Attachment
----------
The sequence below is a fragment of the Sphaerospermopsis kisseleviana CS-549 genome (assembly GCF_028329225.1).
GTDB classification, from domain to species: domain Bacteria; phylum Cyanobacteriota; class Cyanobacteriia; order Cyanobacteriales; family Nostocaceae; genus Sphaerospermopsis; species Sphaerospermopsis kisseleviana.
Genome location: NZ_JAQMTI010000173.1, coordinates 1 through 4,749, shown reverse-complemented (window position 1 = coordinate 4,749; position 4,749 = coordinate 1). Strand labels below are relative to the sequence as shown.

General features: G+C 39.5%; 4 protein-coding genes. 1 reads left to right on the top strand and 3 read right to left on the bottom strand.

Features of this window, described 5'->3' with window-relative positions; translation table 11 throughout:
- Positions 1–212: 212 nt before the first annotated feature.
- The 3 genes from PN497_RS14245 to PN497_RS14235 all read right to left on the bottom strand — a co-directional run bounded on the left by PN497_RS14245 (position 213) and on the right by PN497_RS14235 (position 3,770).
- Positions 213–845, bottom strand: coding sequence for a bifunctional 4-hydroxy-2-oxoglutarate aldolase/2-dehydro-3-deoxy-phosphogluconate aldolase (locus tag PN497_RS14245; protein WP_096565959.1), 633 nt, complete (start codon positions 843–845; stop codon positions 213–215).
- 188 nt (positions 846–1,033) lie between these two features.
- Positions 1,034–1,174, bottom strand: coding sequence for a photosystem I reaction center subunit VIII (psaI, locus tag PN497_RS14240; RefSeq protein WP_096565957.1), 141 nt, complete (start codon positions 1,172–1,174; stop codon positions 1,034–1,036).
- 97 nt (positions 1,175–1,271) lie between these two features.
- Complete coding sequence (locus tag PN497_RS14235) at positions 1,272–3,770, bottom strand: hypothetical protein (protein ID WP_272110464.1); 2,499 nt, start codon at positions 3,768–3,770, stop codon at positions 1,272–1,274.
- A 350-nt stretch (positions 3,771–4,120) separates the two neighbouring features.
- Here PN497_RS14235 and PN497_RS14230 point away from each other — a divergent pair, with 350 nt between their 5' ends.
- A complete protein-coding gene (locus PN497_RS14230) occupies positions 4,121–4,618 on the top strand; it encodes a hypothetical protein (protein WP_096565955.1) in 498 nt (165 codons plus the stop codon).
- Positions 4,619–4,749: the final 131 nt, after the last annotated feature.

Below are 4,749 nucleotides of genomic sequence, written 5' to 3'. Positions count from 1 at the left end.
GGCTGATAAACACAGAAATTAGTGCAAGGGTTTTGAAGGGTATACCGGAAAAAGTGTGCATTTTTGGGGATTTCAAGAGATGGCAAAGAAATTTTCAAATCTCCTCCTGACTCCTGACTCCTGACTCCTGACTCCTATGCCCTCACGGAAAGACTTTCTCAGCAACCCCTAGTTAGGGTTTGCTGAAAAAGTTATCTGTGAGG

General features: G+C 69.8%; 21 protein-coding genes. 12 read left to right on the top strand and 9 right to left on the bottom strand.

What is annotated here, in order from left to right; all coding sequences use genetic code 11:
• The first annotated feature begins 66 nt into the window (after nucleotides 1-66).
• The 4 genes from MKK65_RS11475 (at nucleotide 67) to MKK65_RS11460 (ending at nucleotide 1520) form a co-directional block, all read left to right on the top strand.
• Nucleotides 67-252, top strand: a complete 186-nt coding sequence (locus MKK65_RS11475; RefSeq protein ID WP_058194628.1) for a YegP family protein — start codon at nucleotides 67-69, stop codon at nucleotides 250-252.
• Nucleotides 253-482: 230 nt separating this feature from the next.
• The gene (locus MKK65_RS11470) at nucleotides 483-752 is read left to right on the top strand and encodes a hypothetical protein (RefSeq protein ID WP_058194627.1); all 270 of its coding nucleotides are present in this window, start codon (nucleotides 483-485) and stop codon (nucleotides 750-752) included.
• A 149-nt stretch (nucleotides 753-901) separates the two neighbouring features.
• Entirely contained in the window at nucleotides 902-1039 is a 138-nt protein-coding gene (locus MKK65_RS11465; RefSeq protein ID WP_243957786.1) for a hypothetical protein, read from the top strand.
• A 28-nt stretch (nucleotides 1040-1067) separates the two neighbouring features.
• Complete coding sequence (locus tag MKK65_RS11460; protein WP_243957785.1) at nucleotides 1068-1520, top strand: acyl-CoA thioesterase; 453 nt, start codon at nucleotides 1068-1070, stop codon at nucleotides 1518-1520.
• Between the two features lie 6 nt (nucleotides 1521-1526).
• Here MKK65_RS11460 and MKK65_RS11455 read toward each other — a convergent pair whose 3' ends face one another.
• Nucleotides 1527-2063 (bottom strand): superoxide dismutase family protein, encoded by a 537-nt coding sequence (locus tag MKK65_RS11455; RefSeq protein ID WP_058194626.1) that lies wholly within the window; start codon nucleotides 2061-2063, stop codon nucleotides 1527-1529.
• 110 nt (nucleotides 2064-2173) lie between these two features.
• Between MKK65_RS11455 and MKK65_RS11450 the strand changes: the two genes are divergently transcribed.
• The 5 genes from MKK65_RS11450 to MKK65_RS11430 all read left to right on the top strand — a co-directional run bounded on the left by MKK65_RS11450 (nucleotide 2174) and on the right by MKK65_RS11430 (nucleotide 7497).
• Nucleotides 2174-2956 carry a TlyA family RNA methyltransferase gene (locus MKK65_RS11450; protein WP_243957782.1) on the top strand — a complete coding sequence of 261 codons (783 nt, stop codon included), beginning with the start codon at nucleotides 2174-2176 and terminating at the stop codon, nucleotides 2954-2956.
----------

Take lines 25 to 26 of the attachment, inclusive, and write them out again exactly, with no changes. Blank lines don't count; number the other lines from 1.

• The gene (locus MKK65_RS11470) at nucleotides 483-752 is read left to right on the top strand and encodes a hypothetical protein (RefSeq protein ID WP_058194627.1); all 270 of its coding nucleotides are present in this window, start codon (nucleotides 483-485) and stop codon (nucleotides 750-752) included.
• A 149-nt stretch (nucleotides 753-901) separates the two neighbouring features.